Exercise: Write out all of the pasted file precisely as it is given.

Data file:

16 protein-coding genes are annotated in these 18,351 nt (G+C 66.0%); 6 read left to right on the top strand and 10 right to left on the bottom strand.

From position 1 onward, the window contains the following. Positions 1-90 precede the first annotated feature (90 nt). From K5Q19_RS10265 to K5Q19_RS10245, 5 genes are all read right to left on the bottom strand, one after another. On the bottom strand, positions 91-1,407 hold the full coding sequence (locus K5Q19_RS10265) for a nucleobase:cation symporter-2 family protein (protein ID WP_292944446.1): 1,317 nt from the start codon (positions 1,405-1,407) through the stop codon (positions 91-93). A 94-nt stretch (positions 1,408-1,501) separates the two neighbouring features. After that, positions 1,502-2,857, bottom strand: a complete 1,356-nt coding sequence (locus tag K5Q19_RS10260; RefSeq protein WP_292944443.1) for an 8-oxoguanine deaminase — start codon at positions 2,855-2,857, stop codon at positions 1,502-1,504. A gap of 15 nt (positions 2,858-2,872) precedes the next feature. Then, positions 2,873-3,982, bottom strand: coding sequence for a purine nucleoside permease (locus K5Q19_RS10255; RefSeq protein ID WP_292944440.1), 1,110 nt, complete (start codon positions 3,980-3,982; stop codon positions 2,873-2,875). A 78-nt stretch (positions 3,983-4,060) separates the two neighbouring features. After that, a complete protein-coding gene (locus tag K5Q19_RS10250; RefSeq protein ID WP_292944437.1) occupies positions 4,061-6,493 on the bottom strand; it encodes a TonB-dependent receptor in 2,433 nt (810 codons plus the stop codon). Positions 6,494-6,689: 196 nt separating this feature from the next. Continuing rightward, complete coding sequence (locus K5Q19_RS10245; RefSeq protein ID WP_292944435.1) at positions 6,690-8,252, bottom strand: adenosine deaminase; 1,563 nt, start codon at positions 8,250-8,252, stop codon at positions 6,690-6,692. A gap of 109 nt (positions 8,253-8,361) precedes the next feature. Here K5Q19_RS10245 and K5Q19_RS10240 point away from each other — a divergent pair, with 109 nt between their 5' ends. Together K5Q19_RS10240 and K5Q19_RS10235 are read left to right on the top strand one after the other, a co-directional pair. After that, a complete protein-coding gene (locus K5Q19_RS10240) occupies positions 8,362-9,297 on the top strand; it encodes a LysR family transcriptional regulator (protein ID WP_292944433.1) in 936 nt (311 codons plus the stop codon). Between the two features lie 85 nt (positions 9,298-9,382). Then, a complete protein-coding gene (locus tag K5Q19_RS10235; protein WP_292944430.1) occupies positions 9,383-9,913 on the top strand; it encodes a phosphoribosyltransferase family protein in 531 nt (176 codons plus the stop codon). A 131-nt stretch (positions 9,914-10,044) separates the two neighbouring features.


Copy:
16 protein-coding genes are annotated in these 18,351 nt (G+C 66.0%); 6 read left to right on the top strand and 10 right to left on the bottom strand.

From position 1 onward, the window contains the following. Positions 1-90 precede the first annotated feature (90 nt). From K5Q19_RS10265 to K5Q19_RS10245, 5 genes are all read right to left on the bottom strand, one after another. On the bottom strand, positions 91-1,407 hold the full coding sequence (locus K5Q19_RS10265) for a nucleobase:cation symporter-2 family protein (protein ID WP_292944446.1): 1,317 nt from the start codon (positions 1,405-1,407) through the stop codon (positions 91-93). A 94-nt stretch (positions 1,408-1,501) separates the two neighbouring features. After that, positions 1,502-2,857, bottom strand: a complete 1,356-nt coding sequence (locus tag K5Q19_RS10260; RefSeq protein WP_292944443.1) for an 8-oxoguanine deaminase — start codon at positions 2,855-2,857, stop codon at positions 1,502-1,504. A gap of 15 nt (positions 2,858-2,872) precedes the next feature. Then, positions 2,873-3,982, bottom strand: coding sequence for a purine nucleoside permease (locus K5Q19_RS10255; RefSeq protein ID WP_292944440.1), 1,110 nt, complete (start codon positions 3,980-3,982; stop codon positions 2,873-2,875). A 78-nt stretch (positions 3,983-4,060) separates the two neighbouring features. After that, a complete protein-coding gene (locus tag K5Q19_RS10250; RefSeq protein ID WP_292944437.1) occupies positions 4,061-6,493 on the bottom strand; it encodes a TonB-dependent receptor in 2,433 nt (810 codons plus the stop codon). Positions 6,494-6,689: 196 nt separating this feature from the next. Continuing rightward, complete coding sequence (locus K5Q19_RS10245; RefSeq protein ID WP_292944435.1) at positions 6,690-8,252, bottom strand: adenosine deaminase; 1,563 nt, start codon at positions 8,250-8,252, stop codon at positions 6,690-6,692. A gap of 109 nt (positions 8,253-8,361) precedes the next feature. Here K5Q19_RS10245 and K5Q19_RS10240 point away from each other — a divergent pair, with 109 nt between their 5' ends. Together K5Q19_RS10240 and K5Q19_RS10235 are read left to right on the top strand one after the other, a co-directional pair. After that, a complete protein-coding gene (locus K5Q19_RS10240) occupies positions 8,362-9,297 on the top strand; it encodes a LysR family transcriptional regulator (protein ID WP_292944433.1) in 936 nt (311 codons plus the stop codon). Between the two features lie 85 nt (positions 9,298-9,382). Then, a complete protein-coding gene (locus tag K5Q19_RS10235; protein WP_292944430.1) occupies positions 9,383-9,913 on the top strand; it encodes a phosphoribosyltransferase family protein in 531 nt (176 codons plus the stop codon). A 131-nt stretch (positions 9,914-10,044) separates the two neighbouring features.